How Booze Gave Rise to Civilization

Josh Clark

Via Modern Drunkard

Somewhere around 10,000 or so years ago something big happened to humanity. We stopped wandering around, pulling berries from shrubs and jumping out of trees onto gazelles to feed ourselves. We settled down. We chose the most desirable plants from our surroundings and cultivated them into crops that could reliably produce sustenance for us. We chose the tastiest, least dangerous animals we could find and taught them to stay in pens until we got around to slaughtering them. This moment in human history (a moment that developed over thousands of years) is called the Neolithic Revolution, and not for nothing.

It's not difficult to argue that agriculture is the single greatest technological innovation that humans ever adopted. Without the nutrition that it lent us, our numbers wouldn't have thrived as they have. The carrying capacity for non-intensive agriculture was around 6 billion, which allowed the estimated population of 5 million to explode. With greater numbers comes a greater number of geniuses and innovators born. These people accelerate humanity faster and further. And here we are today. One can also argue, as Dr. Jared Diamond has, that adopting agriculture was the greatest mistake in the history of humanity, as it gave rise to epidemic disease, class disparity, poverty and just about every other social malady around, since without society you can't have social maladies.

Regardless of where you sit on the fence concerning civilization, there's one question that's so far remained unanswered: Exactly why did people begin taming plants into crops? Conventional wisdom would say that people adopted agriculture because it was easier than hunting and gathering. Not so. Studies of modern hunter-gatherer societies show they have exponentially more leisure time than modern humans in civilization. Ask any farmhand how easy his life is while he's feeding cows at 4:30 on a January morning.

You can see how the door is left widely open enough for a guy like Patrick McGovern to assert his hypothesis. McGovern pioneered the field of biomolecular archaeology, which amounts largely to examining the trace contents of things like ancient pottery shards. From his extensive examinations, McGovern has time and time again turned up evidence of alcoholic beverages. In fact, he's found traces of fermented alcohol in shards that date back 9,000 years. So McGovern's posited that humans adopted agriculture not because our early ancestors had some tremendous foreknowledge that it would benefit us and expand us as a species, but because we really, really liked to drink.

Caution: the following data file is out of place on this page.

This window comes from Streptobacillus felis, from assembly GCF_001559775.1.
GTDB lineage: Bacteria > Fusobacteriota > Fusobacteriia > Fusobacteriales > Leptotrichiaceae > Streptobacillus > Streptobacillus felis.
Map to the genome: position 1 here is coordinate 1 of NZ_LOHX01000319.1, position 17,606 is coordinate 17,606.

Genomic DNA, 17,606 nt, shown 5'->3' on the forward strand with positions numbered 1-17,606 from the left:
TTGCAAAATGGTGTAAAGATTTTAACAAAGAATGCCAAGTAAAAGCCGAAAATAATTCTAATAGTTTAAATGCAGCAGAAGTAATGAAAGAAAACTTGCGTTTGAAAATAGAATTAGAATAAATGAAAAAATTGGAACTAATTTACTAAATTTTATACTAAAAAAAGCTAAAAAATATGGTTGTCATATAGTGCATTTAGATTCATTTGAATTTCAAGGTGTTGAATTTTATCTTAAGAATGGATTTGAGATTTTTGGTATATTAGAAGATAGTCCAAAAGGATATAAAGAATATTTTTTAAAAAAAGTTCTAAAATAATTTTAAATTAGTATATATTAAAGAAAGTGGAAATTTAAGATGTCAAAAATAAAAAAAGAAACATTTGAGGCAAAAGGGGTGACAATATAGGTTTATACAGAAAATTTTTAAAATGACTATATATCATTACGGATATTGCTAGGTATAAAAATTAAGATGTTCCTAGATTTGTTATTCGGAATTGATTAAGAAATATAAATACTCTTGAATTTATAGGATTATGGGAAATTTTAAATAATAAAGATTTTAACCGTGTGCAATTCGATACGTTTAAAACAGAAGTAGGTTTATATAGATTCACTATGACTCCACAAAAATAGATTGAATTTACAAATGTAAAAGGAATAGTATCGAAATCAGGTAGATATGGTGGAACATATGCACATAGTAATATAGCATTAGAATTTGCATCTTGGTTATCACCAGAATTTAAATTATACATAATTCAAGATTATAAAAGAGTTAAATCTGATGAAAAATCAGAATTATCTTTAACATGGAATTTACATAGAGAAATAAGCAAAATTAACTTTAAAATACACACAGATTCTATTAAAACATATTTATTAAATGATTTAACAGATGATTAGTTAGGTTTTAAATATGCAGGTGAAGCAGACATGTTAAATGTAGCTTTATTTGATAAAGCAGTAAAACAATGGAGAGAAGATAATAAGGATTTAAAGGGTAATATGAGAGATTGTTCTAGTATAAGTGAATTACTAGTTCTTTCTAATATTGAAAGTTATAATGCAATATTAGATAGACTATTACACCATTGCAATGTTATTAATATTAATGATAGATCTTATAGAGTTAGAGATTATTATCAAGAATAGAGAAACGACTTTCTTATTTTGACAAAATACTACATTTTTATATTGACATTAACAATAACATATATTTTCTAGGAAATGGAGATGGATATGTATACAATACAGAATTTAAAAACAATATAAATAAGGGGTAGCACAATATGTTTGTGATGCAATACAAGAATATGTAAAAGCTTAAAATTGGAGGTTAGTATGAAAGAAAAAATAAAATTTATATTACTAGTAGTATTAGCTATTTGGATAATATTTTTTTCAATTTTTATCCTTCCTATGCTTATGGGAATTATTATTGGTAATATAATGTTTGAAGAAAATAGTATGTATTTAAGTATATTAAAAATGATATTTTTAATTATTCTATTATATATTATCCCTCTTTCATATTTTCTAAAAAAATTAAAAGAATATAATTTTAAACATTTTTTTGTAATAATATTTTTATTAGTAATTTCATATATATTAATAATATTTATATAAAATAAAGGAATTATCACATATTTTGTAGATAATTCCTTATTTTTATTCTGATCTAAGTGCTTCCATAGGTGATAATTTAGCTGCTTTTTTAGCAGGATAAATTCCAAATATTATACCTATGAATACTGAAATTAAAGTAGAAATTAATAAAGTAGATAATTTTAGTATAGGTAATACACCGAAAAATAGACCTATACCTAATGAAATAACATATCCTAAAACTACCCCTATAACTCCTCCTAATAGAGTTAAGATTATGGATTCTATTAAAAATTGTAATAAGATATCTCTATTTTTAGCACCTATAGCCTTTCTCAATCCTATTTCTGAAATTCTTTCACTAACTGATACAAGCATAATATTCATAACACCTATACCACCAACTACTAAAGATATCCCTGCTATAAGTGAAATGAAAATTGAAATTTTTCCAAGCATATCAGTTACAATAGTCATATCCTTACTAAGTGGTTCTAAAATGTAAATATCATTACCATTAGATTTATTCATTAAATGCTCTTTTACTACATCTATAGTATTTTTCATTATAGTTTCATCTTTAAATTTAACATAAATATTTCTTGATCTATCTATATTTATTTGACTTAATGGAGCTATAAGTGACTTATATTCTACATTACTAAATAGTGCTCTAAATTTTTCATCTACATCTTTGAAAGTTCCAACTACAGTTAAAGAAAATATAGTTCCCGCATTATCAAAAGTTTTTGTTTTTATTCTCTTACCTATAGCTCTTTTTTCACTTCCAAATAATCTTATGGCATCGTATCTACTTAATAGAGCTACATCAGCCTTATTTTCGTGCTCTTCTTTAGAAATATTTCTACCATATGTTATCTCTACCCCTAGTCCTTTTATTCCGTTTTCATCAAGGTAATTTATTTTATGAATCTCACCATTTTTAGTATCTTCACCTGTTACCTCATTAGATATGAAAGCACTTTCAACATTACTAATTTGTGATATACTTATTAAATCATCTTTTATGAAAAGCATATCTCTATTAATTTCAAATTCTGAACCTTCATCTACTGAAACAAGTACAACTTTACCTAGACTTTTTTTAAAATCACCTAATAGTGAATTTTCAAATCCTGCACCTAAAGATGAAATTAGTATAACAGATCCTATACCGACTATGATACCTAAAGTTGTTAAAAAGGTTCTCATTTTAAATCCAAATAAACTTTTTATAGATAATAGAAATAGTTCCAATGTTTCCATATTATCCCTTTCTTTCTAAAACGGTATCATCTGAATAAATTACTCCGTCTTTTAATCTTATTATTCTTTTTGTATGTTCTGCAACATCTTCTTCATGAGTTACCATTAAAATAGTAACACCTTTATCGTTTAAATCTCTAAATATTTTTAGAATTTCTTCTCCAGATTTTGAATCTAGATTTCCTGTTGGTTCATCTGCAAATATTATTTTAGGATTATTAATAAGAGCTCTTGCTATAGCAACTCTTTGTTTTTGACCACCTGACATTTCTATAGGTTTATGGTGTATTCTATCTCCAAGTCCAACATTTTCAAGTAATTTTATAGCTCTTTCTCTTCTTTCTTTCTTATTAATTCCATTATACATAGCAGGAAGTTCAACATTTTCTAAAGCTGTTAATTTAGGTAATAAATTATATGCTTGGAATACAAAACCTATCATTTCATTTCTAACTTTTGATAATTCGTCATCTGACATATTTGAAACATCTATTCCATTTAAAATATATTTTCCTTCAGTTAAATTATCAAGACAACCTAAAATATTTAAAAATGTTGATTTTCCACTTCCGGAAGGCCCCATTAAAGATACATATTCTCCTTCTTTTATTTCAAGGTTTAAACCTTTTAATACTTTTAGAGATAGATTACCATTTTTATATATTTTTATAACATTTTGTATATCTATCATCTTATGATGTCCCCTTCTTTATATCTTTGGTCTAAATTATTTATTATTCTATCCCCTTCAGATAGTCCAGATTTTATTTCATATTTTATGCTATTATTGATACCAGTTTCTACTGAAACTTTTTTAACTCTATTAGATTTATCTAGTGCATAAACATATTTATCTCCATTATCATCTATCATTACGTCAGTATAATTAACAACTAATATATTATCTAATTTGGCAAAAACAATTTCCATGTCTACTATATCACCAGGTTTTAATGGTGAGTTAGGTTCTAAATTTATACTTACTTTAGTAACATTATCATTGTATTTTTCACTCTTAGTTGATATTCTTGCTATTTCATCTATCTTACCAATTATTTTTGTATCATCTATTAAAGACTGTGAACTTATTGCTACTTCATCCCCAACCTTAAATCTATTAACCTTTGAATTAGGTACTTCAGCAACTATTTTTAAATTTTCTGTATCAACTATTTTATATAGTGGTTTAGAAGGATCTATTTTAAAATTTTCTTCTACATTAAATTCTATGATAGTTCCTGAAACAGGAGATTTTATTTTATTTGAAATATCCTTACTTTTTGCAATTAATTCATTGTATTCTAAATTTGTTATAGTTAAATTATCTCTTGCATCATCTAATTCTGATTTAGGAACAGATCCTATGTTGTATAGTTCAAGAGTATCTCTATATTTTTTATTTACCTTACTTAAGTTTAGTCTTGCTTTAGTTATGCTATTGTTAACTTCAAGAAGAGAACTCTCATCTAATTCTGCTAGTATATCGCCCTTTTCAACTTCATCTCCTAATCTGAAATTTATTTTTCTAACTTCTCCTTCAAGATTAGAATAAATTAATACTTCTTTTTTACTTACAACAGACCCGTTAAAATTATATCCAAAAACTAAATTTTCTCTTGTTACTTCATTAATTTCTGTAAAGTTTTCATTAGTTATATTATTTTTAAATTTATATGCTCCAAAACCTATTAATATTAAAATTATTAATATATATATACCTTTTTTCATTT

Most mind blowing about the McGovern's hypothesis is where it leads the imagination, back to that moment of initial discovery of fermented alcohol. What fortuitous circumstance gave rise to such a thing? Fire is easy enough; lighting probably ignited some dead wood, much like the finger of God pointing directly downward from the heavens. But alcohol? The sequence of events for a piece of grain or cereal or fruit to become accidentally fermented in nature, for a person to come by and drink that one particular concoction is staggering. What kind of trial and error followed as that one person who was smart enough to realize that this wonderful thing could be replicated somehow?

Back to it. McGovern is aware he hasn't laid down the law on the Neolithic Revolution. He told The Independent: "I just wanted to put it out there as a worldwide hypothesis. Then over time maybe the different pieces can be put together from across the world."

It does make sense in its way. Humans already had abundant access to food through hunting and gathering; why would we settle down with agriculture just to produce more food? We did not have easy access to alcohol, however, and a recognition that producing more of a plant that we'd identified as a means to get more alcohol could very well have provided the motivation to cultivate crops.

McGovern's hypothesis also provides an explanation of how society developed alongside agriculture. Again, conventional wisdom was that the need to tend to food crops drew people close together. Again, why? McGovern's idea is that alcohol, as a social lubricant, literally provided the familial feelings needed for people to come together on a massive scale. ("It may just be this fermented rice wine talking, but we should totally build the first sedentary society together. We should totally do that, you know?")

Lastly, the alcohol explanation for the Neolithic Revolution also demonstrates why Prohibition in the United States only lasted 13 years. The logic was there: If alcoholics couldn't resist alcohol, and the rest of us who aren't alcoholics could, then as a society we should give up alcohol for the benefit of the alcoholics. If alcohol gave birth to society, though, then society could never fully turn its back on its mother.

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